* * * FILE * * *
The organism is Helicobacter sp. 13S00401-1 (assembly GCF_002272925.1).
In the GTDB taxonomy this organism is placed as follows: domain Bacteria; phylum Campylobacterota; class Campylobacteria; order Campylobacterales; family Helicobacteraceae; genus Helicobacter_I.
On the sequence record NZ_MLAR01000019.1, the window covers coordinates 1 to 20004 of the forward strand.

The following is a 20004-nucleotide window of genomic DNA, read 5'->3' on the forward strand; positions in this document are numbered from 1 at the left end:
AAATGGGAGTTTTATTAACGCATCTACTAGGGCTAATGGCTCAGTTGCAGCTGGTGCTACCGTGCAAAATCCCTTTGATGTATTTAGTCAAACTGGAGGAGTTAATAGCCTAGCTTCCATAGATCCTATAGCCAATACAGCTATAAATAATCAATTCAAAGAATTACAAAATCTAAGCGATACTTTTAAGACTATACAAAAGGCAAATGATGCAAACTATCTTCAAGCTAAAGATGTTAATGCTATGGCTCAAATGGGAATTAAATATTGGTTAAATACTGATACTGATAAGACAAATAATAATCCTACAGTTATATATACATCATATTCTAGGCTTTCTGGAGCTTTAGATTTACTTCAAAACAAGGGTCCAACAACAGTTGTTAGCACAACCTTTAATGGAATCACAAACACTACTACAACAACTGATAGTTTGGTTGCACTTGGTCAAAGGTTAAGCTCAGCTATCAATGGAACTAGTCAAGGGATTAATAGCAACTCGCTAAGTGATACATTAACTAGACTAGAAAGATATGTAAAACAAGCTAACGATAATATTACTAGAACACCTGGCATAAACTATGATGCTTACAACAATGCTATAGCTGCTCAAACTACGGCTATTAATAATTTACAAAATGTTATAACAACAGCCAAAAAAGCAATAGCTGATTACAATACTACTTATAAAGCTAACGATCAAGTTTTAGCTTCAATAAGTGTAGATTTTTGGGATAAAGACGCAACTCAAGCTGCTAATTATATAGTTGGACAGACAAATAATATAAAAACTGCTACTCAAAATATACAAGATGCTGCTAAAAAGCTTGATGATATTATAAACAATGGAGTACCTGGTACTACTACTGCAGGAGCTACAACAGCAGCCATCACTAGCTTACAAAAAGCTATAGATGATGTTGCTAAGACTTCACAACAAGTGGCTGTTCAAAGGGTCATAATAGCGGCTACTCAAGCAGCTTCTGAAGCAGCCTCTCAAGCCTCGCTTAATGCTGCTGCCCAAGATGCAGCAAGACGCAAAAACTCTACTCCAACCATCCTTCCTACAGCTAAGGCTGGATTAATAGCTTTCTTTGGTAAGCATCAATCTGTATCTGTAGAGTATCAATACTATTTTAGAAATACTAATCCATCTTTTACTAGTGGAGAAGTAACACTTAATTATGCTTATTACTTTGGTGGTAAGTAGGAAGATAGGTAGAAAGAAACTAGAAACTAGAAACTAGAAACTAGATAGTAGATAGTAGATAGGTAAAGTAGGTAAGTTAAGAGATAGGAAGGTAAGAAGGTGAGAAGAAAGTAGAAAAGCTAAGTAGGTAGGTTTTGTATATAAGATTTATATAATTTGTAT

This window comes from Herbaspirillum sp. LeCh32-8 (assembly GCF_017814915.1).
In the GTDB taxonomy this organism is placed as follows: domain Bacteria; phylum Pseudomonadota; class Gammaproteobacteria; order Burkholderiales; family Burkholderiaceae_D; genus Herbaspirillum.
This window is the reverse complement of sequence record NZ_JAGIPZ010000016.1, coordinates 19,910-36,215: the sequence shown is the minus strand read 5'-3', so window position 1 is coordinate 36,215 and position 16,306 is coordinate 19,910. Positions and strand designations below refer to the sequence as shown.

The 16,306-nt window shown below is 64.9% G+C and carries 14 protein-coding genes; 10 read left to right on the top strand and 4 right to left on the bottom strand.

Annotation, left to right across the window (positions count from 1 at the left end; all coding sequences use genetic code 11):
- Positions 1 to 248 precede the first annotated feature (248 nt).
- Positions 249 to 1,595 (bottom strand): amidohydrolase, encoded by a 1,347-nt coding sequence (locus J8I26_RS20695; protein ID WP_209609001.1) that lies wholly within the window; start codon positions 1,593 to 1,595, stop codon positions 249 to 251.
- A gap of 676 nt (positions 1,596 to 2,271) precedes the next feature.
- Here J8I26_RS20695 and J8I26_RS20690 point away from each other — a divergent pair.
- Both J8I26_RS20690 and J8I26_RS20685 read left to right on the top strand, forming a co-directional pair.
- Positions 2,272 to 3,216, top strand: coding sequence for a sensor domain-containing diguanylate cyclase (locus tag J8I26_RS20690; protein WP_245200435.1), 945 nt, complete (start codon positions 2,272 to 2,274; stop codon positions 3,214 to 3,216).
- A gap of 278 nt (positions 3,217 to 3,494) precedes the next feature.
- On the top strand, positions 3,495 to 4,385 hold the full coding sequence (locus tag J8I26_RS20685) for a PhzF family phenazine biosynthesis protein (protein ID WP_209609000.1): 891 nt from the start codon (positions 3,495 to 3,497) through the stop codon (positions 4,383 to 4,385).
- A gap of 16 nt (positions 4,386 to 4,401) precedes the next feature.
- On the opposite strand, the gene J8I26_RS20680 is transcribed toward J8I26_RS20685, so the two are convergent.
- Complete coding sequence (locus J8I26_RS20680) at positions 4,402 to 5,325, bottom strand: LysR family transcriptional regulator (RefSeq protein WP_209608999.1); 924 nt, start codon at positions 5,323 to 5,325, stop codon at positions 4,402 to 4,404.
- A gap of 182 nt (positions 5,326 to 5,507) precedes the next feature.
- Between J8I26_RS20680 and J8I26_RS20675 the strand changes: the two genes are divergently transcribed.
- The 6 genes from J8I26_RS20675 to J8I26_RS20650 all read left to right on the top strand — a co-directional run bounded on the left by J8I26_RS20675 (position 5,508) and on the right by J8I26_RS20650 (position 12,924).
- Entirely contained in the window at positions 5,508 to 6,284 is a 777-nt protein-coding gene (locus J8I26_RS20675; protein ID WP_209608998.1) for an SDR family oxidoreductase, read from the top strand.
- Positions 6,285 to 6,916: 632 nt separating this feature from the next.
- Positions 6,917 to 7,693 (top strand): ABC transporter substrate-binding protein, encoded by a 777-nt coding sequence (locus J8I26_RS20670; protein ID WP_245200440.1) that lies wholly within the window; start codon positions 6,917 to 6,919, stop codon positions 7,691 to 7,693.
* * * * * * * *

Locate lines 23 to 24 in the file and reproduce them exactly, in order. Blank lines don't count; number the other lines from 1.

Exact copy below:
- Between J8I26_RS20680 and J8I26_RS20675 the strand changes: the two genes are divergently transcribed.
- The 6 genes from J8I26_RS20675 to J8I26_RS20650 all read left to right on the top strand — a co-directional run bounded on the left by J8I26_RS20675 (position 5,508) and on the right by J8I26_RS20650 (position 12,924).